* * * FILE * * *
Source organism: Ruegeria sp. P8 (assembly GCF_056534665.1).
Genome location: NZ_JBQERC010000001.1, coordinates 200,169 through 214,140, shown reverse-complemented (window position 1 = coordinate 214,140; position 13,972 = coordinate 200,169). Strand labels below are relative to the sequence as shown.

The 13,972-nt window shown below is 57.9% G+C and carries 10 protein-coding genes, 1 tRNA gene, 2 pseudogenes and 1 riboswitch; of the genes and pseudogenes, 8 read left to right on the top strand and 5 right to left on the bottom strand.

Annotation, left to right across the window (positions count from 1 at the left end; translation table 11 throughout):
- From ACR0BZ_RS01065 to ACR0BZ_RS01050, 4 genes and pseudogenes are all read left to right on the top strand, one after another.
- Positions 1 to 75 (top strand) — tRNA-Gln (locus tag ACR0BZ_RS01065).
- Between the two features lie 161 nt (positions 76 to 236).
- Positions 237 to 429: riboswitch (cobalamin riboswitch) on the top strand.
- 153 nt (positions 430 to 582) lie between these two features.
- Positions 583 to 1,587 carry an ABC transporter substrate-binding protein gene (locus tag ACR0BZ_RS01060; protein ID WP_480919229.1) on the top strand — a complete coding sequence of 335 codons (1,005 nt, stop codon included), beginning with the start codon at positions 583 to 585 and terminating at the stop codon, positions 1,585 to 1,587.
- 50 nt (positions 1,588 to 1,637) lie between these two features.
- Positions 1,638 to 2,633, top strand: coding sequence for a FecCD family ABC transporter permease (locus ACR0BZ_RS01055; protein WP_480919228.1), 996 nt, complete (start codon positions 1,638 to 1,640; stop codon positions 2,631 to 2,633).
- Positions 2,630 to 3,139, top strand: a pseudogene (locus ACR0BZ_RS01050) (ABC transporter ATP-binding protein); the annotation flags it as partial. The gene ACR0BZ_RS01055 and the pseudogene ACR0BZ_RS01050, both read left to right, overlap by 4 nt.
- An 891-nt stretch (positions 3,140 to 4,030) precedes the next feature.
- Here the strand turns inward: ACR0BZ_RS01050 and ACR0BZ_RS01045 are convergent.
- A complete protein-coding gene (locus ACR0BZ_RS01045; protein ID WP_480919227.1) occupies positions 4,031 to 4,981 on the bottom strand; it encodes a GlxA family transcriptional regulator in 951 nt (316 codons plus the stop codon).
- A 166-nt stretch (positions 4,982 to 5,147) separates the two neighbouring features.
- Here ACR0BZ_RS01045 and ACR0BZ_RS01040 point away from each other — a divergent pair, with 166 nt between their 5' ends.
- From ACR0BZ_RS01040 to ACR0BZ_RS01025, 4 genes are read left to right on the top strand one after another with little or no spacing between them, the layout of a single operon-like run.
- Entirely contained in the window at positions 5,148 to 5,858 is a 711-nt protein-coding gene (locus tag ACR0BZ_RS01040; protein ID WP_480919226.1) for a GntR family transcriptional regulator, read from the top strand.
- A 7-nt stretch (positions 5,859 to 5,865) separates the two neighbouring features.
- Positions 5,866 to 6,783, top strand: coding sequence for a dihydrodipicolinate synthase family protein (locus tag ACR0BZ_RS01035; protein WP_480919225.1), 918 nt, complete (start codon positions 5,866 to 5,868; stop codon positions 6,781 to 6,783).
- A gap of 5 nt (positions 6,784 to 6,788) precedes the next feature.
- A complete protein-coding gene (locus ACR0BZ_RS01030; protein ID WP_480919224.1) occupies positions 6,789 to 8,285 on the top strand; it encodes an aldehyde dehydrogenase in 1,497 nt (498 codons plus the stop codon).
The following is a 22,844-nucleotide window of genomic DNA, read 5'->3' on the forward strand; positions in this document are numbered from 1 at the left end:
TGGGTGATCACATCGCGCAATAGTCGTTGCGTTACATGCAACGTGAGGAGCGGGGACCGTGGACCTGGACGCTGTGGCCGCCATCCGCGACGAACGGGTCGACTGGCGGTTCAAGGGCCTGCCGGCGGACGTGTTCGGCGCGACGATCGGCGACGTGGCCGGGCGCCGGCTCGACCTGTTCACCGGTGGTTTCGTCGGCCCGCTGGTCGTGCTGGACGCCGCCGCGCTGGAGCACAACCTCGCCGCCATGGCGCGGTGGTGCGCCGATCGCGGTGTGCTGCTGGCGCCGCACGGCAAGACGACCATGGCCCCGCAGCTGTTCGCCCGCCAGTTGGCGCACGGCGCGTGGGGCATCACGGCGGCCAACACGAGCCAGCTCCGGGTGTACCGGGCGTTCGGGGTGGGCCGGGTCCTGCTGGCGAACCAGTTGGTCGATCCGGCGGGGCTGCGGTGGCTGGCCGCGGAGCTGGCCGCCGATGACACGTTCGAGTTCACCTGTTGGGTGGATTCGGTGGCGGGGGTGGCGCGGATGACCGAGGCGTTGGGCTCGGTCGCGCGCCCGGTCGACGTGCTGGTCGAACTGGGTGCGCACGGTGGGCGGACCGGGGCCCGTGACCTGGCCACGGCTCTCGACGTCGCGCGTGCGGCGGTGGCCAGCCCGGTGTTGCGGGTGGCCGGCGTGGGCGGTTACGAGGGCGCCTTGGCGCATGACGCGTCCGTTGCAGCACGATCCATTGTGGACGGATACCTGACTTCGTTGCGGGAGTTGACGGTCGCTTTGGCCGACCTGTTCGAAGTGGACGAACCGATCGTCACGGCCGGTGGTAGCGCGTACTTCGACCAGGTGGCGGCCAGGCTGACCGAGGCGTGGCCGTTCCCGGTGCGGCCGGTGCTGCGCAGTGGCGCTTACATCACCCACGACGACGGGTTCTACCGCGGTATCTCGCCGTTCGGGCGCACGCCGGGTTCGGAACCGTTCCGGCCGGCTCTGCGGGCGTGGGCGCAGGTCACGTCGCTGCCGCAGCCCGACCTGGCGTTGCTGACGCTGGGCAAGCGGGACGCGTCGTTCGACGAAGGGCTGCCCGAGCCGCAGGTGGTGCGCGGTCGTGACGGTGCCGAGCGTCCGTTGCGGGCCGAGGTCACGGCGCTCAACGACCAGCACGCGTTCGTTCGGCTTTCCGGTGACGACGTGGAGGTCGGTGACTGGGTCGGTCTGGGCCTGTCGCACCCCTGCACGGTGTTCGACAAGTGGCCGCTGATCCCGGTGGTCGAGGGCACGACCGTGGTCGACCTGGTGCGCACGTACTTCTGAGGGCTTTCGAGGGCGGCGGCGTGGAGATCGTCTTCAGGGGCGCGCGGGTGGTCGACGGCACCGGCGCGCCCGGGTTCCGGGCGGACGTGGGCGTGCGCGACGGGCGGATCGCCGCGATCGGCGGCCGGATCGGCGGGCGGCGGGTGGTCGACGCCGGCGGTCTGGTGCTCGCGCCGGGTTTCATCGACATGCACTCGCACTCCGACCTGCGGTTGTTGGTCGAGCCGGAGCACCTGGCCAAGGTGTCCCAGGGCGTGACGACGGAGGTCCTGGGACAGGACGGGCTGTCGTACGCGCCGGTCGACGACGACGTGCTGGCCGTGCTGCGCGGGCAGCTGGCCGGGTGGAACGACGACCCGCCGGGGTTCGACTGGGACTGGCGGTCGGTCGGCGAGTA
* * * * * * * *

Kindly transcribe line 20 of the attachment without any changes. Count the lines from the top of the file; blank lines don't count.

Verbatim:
- Entirely contained in the window at positions 5,148 to 5,858 is a 711-nt protein-coding gene (locus tag ACR0BZ_RS01040; protein ID WP_480919226.1) for a GntR family transcriptional regulator, read from the top strand.